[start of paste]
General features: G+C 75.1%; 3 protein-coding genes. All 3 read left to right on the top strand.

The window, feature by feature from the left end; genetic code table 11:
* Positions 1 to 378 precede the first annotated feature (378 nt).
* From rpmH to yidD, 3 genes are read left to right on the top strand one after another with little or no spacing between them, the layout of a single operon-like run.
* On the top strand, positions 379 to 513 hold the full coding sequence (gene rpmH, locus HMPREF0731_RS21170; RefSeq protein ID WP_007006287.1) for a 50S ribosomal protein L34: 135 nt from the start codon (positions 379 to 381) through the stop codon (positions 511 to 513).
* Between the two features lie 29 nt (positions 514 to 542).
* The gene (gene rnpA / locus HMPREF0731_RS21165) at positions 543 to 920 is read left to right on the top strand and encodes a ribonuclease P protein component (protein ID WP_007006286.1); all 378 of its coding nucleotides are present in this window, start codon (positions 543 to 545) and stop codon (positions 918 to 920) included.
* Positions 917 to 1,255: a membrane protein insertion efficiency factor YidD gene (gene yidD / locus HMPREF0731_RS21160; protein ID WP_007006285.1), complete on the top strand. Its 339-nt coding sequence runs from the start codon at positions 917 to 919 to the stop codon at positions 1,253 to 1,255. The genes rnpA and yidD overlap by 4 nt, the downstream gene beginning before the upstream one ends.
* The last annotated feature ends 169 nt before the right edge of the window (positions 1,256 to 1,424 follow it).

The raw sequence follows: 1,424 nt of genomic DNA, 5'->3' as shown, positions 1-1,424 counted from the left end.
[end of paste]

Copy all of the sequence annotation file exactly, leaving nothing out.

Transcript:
General features: G+C 75.1%; 3 protein-coding genes. All 3 read left to right on the top strand.

The window, feature by feature from the left end; genetic code table 11:
* Positions 1 to 378 precede the first annotated feature (378 nt).
* From rpmH to yidD, 3 genes are read left to right on the top strand one after another with little or no spacing between them, the layout of a single operon-like run.
* On the top strand, positions 379 to 513 hold the full coding sequence (gene rpmH, locus HMPREF0731_RS21170; RefSeq protein ID WP_007006287.1) for a 50S ribosomal protein L34: 135 nt from the start codon (positions 379 to 381) through the stop codon (positions 511 to 513).
* Between the two features lie 29 nt (positions 514 to 542).
* The gene (gene rnpA / locus HMPREF0731_RS21165) at positions 543 to 920 is read left to right on the top strand and encodes a ribonuclease P protein component (protein ID WP_007006286.1); all 378 of its coding nucleotides are present in this window, start codon (positions 543 to 545) and stop codon (positions 918 to 920) included.
* Positions 917 to 1,255: a membrane protein insertion efficiency factor YidD gene (gene yidD / locus HMPREF0731_RS21160; protein ID WP_007006285.1), complete on the top strand. Its 339-nt coding sequence runs from the start codon at positions 917 to 919 to the stop codon at positions 1,253 to 1,255. The genes rnpA and yidD overlap by 4 nt, the downstream gene beginning before the upstream one ends.
* The last annotated feature ends 169 nt before the right edge of the window (positions 1,256 to 1,424 follow it).

The raw sequence follows: 1,424 nt of genomic DNA, 5'->3' as shown, positions 1-1,424 counted from the left end.